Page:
What Is The Difference Between Eczema And Atopic Dermatitis?

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There are many different types of eczema. Atopic dermatitis is the most prevalent kind of eczema. Eczema can be quite irritating. Scratching causes inflammation and redness of the skin (puffy). Babies are the most likely to suffer from eczema, although it can also affect children and adults.

Chronic atopic dermatitis affects the skin. An allergic reaction is to blame. Eczema of this type involves the majority of people. Atopic dermatitis and asthma are all conditions that can be passed down through families. To have dermatitis is to have red, itchy skin.

Most children with atopic dermatitis begin experiencing symptoms around infancy and have symptoms throughout childhood. Occasionally, the condition worsens (called flare-ups). After a flare-up, the skin has a period of healing. Atopic Dermatitis Disease Resources may go unnoticed throughout this period (called remission). Many patients have remissions lasting for months or even years. Some youngsters outgrow their atopic dermatitis. Others will continue to suffer from it as they get older. Adult flare-ups are usually milder.

Symptoms of atopic dermatitis and eczema

Eczema and atopic dermatitis can begin as dry, itchy skin. An itchy, red, swelling and painful rash may develop. Scratching it more aggravates the problem. The rash may begin to discharge a clear fluid. The rash will eventually harden and begin to scale. Elbow creases behind knees, cheeks, and buttocks are common sites for the rash.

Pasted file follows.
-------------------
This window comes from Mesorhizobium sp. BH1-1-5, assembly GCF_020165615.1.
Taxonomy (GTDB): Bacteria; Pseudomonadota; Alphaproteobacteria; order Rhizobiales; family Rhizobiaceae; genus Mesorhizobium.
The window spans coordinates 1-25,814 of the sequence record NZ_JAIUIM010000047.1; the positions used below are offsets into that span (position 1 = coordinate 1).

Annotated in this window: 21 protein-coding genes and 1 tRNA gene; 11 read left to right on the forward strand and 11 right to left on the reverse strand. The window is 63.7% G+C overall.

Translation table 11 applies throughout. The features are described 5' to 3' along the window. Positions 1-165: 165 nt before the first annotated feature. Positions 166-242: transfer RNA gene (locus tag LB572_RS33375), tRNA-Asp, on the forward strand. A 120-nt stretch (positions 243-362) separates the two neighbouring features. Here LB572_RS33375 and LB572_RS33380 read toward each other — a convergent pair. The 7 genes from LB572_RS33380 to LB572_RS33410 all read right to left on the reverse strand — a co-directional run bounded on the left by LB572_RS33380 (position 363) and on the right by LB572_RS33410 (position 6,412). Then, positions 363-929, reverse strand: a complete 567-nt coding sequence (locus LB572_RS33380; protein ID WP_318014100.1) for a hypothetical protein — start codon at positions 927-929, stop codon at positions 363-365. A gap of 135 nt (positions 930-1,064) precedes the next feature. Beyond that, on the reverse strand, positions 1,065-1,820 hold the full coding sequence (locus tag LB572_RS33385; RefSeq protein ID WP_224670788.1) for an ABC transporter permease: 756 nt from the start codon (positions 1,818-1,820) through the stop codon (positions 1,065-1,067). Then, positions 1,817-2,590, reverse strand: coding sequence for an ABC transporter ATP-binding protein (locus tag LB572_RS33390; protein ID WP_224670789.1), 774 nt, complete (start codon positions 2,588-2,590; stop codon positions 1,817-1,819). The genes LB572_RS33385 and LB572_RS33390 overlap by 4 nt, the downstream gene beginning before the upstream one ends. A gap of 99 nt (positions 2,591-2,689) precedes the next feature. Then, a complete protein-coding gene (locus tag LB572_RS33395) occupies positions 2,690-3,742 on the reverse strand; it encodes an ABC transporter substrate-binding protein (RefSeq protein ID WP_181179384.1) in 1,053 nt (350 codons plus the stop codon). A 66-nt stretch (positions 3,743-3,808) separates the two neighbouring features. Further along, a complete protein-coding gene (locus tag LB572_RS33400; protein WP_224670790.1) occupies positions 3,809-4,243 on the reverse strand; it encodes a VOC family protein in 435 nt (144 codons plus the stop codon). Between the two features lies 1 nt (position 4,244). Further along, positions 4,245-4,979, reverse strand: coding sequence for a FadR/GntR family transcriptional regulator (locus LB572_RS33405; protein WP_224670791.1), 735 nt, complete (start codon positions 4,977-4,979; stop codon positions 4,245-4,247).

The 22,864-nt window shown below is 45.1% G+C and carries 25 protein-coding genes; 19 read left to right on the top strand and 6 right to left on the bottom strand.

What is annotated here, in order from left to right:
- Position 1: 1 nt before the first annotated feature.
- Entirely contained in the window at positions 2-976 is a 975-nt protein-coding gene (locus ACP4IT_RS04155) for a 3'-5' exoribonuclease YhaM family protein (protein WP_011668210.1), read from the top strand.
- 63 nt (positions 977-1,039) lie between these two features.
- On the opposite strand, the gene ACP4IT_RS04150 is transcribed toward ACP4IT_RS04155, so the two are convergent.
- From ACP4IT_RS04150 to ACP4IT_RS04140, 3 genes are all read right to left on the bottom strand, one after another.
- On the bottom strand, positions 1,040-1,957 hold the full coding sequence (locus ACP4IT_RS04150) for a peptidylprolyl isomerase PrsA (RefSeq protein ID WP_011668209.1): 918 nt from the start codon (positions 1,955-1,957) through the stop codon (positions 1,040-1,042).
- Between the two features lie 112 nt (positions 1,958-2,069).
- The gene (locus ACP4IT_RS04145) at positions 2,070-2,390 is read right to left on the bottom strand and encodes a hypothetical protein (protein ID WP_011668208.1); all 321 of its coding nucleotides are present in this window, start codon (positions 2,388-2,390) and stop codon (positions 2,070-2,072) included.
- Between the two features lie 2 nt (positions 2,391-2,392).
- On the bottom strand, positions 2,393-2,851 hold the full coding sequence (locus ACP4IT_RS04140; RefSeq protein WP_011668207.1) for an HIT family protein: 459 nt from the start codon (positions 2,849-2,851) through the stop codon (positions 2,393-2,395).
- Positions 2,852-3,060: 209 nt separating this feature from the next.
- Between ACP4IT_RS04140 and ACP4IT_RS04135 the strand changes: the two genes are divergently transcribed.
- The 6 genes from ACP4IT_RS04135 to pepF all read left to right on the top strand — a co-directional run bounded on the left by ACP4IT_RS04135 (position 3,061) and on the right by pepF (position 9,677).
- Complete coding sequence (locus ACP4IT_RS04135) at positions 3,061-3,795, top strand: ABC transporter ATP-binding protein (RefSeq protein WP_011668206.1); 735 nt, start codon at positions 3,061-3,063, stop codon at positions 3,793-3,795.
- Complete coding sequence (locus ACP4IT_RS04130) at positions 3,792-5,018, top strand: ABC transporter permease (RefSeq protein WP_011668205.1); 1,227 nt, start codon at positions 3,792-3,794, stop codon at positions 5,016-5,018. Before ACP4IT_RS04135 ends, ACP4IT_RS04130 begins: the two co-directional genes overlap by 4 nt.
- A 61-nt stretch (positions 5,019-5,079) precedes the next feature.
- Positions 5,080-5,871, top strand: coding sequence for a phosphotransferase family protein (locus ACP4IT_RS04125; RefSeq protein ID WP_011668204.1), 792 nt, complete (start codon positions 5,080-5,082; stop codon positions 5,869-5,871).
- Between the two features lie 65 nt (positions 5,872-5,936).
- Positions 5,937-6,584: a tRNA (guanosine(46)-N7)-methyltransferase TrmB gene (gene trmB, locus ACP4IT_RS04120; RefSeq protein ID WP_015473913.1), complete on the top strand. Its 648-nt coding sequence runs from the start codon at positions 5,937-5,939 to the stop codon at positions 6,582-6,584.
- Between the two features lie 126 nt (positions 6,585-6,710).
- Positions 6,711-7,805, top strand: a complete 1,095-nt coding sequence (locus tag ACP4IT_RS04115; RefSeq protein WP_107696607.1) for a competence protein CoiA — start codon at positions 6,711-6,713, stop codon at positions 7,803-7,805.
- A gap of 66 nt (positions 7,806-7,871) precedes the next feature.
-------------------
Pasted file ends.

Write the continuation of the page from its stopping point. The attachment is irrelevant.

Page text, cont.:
Eczema’s Risk Factors and Causes

As a result of reduced-fat and oil production, skin affected with eczema has a difficult time retaining moisture. It is also caused by a breach in the skin barrier, which allows the skin’s natural moisture to evaporate. As a result, it will dry out and lose its protective qualities.

Atopic dermatitis, the most common form of eczema, has no known etiology.

Children are more likely to get eczema if their parents have allergies, such as hay fever or asthma, which shows that the ailment is passed down down the generations.

Skin doctors may not consider eczema an autoimmune condition, but immune system overreaction or dysfunction is regarded to be the cause of the symptoms of atopic dermatitis.

Eczema Duration

When it comes to adults, there is no way to tell if the condition will ever go away or if it will stay with the sufferer for the rest of their lives. Atopic dermatitis can be managed with medication, moisturizing, and avoiding triggers like pollen, dust, and perfumes that induce flare-ups.

How Is Eczema Identified?

To determine if you have eczema, your doctor will do a physical examination to examine your skin and search for the rash that is associated with the disease.

In order to confirm the diagnosis and rule out any other possible skin disorders, a skin biopsy may be performed.

Additionally, your doctor will ask you about your personal and family medical history, especially in regards to allergies and skin-related illnesses, according to the Cleveland Clinic, to better understand your symptoms.

Additionally, your doctor may conduct a blood test and allergy tests, which might reveal possible allergic triggers for your skin flare-ups, as noted by National Jewish Health.

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